Marijuana opponents will try everything they can to cling to failed policies. An example of that is occurring right now in Seattle, where a person was denied a Concealed Pistol License (CPL) because she admitted to using marijuana, which is completely legal now throughout Washington State for recreational purposes, and has been for a long time for medical purposes. Per Komo News:
With the denial came a letter for Richland Police Chief Chris Skinner who wrote Floyd was not eligible to receive a CPL because she had an authorization to possess cannabis. Skinner also cited Federal law, 18 U.S.C. 922(g)(3) which prohibits any son who is an “unlawful user of, or addicted to any controlled substance” from shipping, transporting, receiving or possessing firearms or ammunition.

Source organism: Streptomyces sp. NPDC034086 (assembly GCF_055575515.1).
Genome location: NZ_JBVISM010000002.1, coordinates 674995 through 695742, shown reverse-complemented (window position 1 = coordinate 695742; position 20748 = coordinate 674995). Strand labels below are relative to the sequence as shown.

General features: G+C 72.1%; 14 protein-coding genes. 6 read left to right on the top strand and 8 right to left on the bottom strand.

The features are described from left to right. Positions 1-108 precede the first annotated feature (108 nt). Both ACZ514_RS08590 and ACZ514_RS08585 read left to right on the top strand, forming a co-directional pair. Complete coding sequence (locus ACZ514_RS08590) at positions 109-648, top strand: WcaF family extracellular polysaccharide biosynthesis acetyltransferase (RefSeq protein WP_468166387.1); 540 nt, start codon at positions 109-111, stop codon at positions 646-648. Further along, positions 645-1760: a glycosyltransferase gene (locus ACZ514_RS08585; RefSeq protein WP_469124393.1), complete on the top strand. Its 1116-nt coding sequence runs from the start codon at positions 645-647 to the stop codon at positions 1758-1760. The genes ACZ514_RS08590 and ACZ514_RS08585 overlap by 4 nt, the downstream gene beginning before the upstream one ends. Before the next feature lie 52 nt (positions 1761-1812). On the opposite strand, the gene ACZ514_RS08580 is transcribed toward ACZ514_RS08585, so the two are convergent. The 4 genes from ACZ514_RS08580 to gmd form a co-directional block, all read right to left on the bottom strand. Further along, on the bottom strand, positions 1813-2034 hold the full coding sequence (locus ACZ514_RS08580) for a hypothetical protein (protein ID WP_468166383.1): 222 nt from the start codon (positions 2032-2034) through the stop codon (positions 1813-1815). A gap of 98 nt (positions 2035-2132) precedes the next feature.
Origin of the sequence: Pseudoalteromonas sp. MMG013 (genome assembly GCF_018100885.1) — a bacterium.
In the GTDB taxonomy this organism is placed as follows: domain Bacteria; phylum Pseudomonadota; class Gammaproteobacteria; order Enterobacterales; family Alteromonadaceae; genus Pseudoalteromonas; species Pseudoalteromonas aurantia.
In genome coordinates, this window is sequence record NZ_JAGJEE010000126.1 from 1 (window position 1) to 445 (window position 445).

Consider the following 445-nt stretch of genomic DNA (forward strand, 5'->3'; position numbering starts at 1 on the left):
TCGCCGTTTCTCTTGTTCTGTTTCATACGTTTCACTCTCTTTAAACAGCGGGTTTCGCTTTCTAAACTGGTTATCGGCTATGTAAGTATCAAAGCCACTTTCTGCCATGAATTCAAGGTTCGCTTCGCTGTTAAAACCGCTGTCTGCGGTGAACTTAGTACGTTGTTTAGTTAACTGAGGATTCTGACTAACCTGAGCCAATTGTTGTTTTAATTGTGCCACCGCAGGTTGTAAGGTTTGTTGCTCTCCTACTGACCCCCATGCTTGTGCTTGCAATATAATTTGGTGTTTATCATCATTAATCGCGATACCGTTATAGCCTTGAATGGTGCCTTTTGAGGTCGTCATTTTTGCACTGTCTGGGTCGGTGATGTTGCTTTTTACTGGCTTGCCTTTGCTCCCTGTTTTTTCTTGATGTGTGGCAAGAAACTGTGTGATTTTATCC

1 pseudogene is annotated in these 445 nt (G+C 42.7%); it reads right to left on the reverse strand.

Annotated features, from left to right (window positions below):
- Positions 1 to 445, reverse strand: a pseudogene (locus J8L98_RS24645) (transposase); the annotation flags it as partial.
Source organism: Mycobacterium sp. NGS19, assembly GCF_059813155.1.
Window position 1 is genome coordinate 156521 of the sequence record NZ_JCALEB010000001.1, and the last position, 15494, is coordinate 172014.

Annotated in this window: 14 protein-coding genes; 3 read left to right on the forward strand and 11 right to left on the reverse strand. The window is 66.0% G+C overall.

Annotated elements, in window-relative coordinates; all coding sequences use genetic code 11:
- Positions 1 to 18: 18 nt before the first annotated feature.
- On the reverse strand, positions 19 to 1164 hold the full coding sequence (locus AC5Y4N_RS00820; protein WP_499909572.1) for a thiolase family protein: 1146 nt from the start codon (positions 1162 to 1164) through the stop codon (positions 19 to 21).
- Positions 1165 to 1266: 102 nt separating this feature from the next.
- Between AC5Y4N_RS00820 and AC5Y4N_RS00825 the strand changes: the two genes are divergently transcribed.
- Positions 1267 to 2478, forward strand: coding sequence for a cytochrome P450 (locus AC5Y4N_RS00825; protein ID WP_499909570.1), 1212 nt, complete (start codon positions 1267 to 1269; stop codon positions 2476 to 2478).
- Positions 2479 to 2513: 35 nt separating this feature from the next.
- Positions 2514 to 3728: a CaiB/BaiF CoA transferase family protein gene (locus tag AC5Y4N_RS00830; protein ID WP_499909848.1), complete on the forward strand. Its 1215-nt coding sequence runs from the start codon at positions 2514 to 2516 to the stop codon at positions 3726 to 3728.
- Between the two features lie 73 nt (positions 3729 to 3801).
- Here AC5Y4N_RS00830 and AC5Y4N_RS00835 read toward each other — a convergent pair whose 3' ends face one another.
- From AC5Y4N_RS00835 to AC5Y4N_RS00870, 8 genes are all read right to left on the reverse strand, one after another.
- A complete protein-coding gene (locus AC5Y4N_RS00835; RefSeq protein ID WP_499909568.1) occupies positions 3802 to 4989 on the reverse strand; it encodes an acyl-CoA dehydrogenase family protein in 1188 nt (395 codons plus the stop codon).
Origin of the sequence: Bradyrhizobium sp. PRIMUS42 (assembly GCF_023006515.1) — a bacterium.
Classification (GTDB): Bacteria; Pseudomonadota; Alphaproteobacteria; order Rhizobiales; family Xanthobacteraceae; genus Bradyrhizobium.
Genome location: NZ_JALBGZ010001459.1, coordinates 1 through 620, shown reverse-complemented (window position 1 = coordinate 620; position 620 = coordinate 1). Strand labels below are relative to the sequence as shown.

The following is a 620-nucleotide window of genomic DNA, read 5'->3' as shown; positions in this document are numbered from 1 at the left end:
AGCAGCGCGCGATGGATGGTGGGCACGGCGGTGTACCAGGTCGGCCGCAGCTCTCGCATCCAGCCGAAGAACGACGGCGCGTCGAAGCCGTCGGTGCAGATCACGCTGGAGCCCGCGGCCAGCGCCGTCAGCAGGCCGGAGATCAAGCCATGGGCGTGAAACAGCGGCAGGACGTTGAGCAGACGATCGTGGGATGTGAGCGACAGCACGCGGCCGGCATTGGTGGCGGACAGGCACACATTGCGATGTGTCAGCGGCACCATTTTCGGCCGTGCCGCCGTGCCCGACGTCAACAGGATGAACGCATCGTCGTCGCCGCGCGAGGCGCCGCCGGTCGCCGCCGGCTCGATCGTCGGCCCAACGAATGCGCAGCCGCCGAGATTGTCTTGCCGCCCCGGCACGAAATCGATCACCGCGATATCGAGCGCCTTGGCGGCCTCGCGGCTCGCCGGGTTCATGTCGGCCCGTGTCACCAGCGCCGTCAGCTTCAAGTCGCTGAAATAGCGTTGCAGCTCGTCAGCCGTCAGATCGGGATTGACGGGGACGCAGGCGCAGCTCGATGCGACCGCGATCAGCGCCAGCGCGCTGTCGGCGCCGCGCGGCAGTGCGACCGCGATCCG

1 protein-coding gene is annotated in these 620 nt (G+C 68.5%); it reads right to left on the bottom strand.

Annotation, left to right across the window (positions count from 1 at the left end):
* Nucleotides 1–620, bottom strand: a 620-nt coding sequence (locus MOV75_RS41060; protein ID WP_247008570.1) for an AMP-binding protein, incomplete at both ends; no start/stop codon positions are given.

Skinner goes on to write that marijuana is listed in the Controlled Substances Act as a Schedule I controlled substance and “there are no exceptions in Federal law for marijuana purportedly used for medicinal purposes, even if such use is sanctioned by State law.” Floyd couldn’t believe it.
This tactic was previously used in my home state of Oregon. Sheriffs in Washington County and Jackson County would receive applications for concealed carry permits and compare them to the registry for the Oregon Medical Marijuana Program (OMMP). If a person was determined to be a member of the OMMP, their permit application was denied. This led to numerous legal challenges.
The case in Washington is different in that Washington does not have a patient registry. The lady that was denied a permit was recognized by staff members, and the staff members demanded to see her patient license. The patient complied because she felt she had nothing to hide. The determination that the applicant was a medical marijuana patient was the sole factor that resulted in the denied application. I hope a lawsuit is soon to follow, and that the medical marijuana patient wins.